Thursday, August 23, 2012

Why Disciples Should Be the #1 Priority

Yesterday I sat down in a pastor's office to discuss his thoughts on discipleship. From the church website I could see that it was a big deal to him and the life of his church, so I wanted to meet with him and find out what that looks like. When he sat on his couch, kicked off his shoes and propped his feet up on a chair I knew this guy was comfortable in his own skin and was going to be real with me. If I were to write all of what we talked about, it would fill a whole string of blog posts, but I'll share with you one important insight from our time together.

Pastors should focus on making disciples. Too often we try to develop servants or givers or people who will share the Gospel. We may succeed in developing all those things in our people without ever really making disciples. A person can be a giver without being a true follower of Jesus. A person could serve the needs of the community without being a disciple. Someone can even witness to others without being truly a disciple of Jesus. How do we know this? Just think of what people in our churches would do if we took away the nursery, the youth group time, the padded seating, the flashy lights and rock star worship performances...what about the air conditioning or heat? True disciples are there for Jesus--not for any of these other reasons. True disciples are consumed with Jesus (what a novel idea!). However, if we spend our time growing and cultivating disciples, then we will have churches filled with givers, servants, evangelists, teachers, etc. etc. because true disciples do all of those things.

This is an interesting thought that rings true. We often get consumed with getting the fruits on the tree and we spend our time on the fruit rather than cultivating and feeding the tree itself. Can you imagine someone going throughout an orchard stapling apples to sick or dead trees?
 "Why is this fruit rotting on the tree?"
 "Wake up and smell the coffee, Einstein, the tree is dead. Start growing trees that bear fruit in keeping with repentance."

So let me finish by asking some logical questions:

Why are many (if not most) of our churches focusing on life enhancement, like some late night infomercial, rather than getting to the core of discipleship?

Why do we work so hard to attract people to our churches based on self-gratification and materialistic pyrotechnics, when following Jesus (you know...the Guy who said to people who thought they were ready to jump on the band wagon, "Foxes have holes and birds of the air have nests, but the Son of Man has no place to lay his head," or, "If anyone would come after me, he must deny himself and take up his cross and follow me.") is ultimately to lead them in the opposite direction? How many people would still show up to church if they knew that they might be arrested?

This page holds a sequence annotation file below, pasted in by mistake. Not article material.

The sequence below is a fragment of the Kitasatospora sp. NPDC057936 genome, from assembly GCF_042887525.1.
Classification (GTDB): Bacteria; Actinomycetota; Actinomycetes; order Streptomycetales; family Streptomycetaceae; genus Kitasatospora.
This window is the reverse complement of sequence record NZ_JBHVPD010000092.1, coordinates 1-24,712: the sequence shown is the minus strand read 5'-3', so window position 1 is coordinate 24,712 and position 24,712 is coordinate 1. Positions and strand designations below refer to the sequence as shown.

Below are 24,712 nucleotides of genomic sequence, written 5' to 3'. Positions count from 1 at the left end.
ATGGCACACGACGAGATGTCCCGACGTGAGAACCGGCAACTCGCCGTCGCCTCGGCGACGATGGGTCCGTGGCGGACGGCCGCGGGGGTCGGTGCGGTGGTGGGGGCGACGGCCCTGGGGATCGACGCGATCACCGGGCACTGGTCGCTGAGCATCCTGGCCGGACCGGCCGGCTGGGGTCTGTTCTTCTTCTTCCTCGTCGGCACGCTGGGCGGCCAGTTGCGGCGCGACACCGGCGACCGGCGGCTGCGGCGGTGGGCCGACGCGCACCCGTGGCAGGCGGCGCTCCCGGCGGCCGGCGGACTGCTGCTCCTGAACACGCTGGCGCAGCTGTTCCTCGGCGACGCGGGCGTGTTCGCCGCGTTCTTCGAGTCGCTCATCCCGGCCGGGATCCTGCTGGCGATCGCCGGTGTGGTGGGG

Why are we building our houses on the sand of feel-good-
fluff and superficial community? (Matt 7:26-27).

Why shouldn't discipleship be every pastor's number one priority?


  1. Making disciples is a lifelong process that requires sound doctrine. Many current "Pastors" (I use that term loosely) are fixated on being relevant, proof-texting to make their point, isogeting themsleves or their congregants into the Bible instead of properly focusing on exogeting the text. The almighty "I" gospel fills seats a lot faster then the "Saved by grace through faith and repentance" gospel. The part that perplexes me is why? Sure, some do it for the money it brings. Others do it for the fame and power. What about the rest? I truly believe that others do it because they sincerely think they are doing what scripture teaches because that is what they have been taught by so many false teachers that are praised in modern Christendom. Many pastors teaching now have sound doctrinal points in the "What We Believe" section on their website, even though they couldn't explain the doctrine of the trinity if you asked them face to face (side note - i would venture to say that if you went to many evangelical churches and asked for an explanation of the Trinity, you would discover that an obscene number of the visible church are modalists). It is rare to find churches that preach true discipleship through proper doctrine and exogesis of scripture and it will be their uncompromising faith, that will carry the word of God through this sad, dark time.

  2. Thanks for sharing! Very true. Lately, I have been visiting a lot of church websites. You could call it research. Doctrinal statements, by and large, are Biblically orthodox, but how often do the topics of "What We Believe" sections make it to the pulpits or the classrooms?
    I think the reasons are many: church growth models based on homogeneous unit principles can cause spiritual inbreeding; churches trying to maintain or grow numbers decided to concede previous priorities in order to give people what they wanted (you can see numerous examples of this from gyms to better youth group activities) then the they have to keep the whole system running; our American work ethic is centered around fast results and numbers and profit; we have allowed business principles to dictate how we run church structures, rather than the Bible; etc, etc.
    I think you are right in saying that churches that preach discipleship are rare. That's why we have to do all we can to help fill in the gap.